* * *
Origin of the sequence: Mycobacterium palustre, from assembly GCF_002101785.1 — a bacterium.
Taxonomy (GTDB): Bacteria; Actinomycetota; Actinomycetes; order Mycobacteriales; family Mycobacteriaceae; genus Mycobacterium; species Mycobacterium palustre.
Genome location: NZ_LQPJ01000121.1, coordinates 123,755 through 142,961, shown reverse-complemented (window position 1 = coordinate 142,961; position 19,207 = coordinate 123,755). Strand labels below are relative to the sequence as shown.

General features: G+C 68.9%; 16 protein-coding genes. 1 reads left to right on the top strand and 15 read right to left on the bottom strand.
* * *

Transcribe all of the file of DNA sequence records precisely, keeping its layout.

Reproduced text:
Origin of the sequence: Mycobacterium palustre, from assembly GCF_002101785.1 — a bacterium.
Taxonomy (GTDB): Bacteria; Actinomycetota; Actinomycetes; order Mycobacteriales; family Mycobacteriaceae; genus Mycobacterium; species Mycobacterium palustre.
Genome location: NZ_LQPJ01000121.1, coordinates 123,755 through 142,961, shown reverse-complemented (window position 1 = coordinate 142,961; position 19,207 = coordinate 123,755). Strand labels below are relative to the sequence as shown.

General features: G+C 68.9%; 16 protein-coding genes. 1 reads left to right on the top strand and 15 read right to left on the bottom strand.